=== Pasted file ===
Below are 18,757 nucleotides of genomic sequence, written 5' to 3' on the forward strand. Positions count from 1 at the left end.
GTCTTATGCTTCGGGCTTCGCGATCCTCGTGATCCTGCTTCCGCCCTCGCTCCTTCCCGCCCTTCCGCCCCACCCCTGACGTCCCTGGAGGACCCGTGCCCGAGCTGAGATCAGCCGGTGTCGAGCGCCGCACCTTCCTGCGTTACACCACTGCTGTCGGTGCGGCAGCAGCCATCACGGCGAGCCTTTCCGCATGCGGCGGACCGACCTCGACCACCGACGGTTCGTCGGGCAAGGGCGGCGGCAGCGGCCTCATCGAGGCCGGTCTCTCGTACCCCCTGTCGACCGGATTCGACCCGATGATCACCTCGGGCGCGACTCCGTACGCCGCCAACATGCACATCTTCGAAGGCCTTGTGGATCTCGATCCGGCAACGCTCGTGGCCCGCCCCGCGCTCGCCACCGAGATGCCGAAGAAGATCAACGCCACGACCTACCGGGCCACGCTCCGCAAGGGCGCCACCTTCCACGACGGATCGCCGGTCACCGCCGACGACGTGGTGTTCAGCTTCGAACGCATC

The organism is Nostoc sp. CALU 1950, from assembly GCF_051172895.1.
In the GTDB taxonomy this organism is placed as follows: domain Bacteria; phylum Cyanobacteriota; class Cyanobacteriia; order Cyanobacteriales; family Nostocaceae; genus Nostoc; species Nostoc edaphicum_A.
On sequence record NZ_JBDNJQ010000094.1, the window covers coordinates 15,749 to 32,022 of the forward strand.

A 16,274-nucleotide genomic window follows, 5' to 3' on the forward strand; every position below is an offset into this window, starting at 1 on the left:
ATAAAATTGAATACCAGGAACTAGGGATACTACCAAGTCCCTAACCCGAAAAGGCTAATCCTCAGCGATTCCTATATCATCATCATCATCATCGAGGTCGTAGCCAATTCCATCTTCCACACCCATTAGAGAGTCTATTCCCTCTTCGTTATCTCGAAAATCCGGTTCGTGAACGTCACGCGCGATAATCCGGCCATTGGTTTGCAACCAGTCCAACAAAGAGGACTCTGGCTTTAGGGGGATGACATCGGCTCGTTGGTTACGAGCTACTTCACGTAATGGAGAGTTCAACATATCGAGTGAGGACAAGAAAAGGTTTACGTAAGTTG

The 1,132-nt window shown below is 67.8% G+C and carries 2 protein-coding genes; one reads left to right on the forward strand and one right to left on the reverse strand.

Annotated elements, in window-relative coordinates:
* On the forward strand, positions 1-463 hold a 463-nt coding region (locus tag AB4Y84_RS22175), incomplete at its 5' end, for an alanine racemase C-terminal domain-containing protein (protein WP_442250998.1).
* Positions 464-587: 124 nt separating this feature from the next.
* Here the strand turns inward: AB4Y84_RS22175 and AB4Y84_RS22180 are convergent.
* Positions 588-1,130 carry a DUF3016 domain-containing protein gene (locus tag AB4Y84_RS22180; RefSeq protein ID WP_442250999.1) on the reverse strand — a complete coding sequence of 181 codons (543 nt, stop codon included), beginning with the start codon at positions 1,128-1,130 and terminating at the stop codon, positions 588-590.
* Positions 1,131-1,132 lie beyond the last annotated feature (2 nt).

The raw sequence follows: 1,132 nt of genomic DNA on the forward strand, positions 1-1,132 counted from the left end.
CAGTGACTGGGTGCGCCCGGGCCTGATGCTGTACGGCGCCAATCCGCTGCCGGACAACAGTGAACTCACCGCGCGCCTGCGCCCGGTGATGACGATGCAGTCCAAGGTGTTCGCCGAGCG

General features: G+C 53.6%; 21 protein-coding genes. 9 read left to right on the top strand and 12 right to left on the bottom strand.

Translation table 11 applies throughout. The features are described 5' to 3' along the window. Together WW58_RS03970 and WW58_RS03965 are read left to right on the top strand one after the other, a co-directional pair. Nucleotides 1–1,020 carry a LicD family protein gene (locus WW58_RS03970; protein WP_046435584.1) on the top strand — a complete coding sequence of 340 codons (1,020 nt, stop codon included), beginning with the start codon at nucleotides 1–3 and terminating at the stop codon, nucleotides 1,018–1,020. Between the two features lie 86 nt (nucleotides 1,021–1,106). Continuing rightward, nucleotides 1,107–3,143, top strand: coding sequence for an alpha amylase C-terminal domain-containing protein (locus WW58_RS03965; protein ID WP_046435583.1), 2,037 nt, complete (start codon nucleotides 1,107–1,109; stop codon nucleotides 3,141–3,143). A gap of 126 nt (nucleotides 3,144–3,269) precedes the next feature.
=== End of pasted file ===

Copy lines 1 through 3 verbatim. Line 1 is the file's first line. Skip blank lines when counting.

Below are 18,757 nucleotides of genomic sequence, written 5' to 3' on the forward strand. Positions count from 1 at the left end.
GTCTTATGCTTCGGGCTTCGCGATCCTCGTGATCCTGCTTCCGCCCTCGCTCCTTCCCGCCCTTCCGCCCCACCCCTGACGTCCCTGGAGGACCCGTGCCCGAGCTGAGATCAGCCGGTGTCGAGCGCCGCACCTTCCTGCGTTACACCACTGCTGTCGGTGCGGCAGCAGCCATCACGGCGAGCCTTTCCGCATGCGGCGGACCGACCTCGACCACCGACGGTTCGTCGGGCAAGGGCGGCGGCAGCGGCCTCATCGAGGCCGGTCTCTCGTACCCCCTGTCGACCGGATTCGACCCGATGATCACCTCGGGCGCGACTCCGTACGCCGCCAACATGCACATCTTCGAAGGCCTTGTGGATCTCGATCCGGCAACGCTCGTGGCCCGCCCCGCGCTCGCCACCGAGATGCCGAAGAAGATCAACGCCACGACCTACCGGGCCACGCTCCGCAAGGGCGCCACCTTCCACGACGGATCGCCGGTCACCGCCGACGACGTGGTGTTCAGCTTCGAACGCATC

The organism is Nostoc sp. CALU 1950, from assembly GCF_051172895.1.